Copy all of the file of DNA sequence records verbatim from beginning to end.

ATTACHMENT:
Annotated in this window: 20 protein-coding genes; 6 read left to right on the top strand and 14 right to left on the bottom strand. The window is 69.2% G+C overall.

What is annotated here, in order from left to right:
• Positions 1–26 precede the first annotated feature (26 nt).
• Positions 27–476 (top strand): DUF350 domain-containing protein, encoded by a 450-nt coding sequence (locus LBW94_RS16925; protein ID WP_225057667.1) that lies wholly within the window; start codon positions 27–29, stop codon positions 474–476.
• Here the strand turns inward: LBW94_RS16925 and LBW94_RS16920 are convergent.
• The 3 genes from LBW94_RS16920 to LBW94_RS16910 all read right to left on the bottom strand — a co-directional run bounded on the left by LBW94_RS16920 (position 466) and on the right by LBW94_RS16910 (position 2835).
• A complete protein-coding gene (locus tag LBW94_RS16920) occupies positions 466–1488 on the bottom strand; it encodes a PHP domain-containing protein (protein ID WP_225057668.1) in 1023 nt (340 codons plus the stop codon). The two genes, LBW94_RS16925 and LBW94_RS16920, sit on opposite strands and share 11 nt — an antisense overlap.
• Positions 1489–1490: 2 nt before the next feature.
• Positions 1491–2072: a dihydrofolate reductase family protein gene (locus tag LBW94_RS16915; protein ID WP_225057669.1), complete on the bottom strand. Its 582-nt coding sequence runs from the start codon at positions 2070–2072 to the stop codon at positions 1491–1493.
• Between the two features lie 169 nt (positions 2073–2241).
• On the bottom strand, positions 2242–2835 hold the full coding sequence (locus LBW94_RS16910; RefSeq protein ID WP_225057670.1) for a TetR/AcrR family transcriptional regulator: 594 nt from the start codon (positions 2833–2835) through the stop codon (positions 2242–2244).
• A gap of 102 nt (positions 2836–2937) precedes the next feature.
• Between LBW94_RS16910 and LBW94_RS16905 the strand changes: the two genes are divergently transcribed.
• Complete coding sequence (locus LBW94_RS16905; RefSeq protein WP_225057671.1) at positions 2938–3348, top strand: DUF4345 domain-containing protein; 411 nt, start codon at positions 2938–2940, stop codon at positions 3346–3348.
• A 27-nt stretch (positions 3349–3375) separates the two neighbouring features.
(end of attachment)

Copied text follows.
Annotated in this window: 20 protein-coding genes; 6 read left to right on the top strand and 14 right to left on the bottom strand. The window is 69.2% G+C overall.

What is annotated here, in order from left to right:
• Positions 1–26 precede the first annotated feature (26 nt).
• Positions 27–476 (top strand): DUF350 domain-containing protein, encoded by a 450-nt coding sequence (locus LBW94_RS16925; protein ID WP_225057667.1) that lies wholly within the window; start codon positions 27–29, stop codon positions 474–476.
• Here the strand turns inward: LBW94_RS16925 and LBW94_RS16920 are convergent.
• The 3 genes from LBW94_RS16920 to LBW94_RS16910 all read right to left on the bottom strand — a co-directional run bounded on the left by LBW94_RS16920 (position 466) and on the right by LBW94_RS16910 (position 2835).
• A complete protein-coding gene (locus tag LBW94_RS16920) occupies positions 466–1488 on the bottom strand; it encodes a PHP domain-containing protein (protein ID WP_225057668.1) in 1023 nt (340 codons plus the stop codon). The two genes, LBW94_RS16925 and LBW94_RS16920, sit on opposite strands and share 11 nt — an antisense overlap.
• Positions 1489–1490: 2 nt before the next feature.
• Positions 1491–2072: a dihydrofolate reductase family protein gene (locus tag LBW94_RS16915; protein ID WP_225057669.1), complete on the bottom strand. Its 582-nt coding sequence runs from the start codon at positions 2070–2072 to the stop codon at positions 1491–1493.
• Between the two features lie 169 nt (positions 2073–2241).
• On the bottom strand, positions 2242–2835 hold the full coding sequence (locus LBW94_RS16910; RefSeq protein ID WP_225057670.1) for a TetR/AcrR family transcriptional regulator: 594 nt from the start codon (positions 2833–2835) through the stop codon (positions 2242–2244).
• A gap of 102 nt (positions 2836–2937) precedes the next feature.
• Between LBW94_RS16910 and LBW94_RS16905 the strand changes: the two genes are divergently transcribed.
• Complete coding sequence (locus LBW94_RS16905; RefSeq protein WP_225057671.1) at positions 2938–3348, top strand: DUF4345 domain-containing protein; 411 nt, start codon at positions 2938–2940, stop codon at positions 3346–3348.
• A 27-nt stretch (positions 3349–3375) separates the two neighbouring features.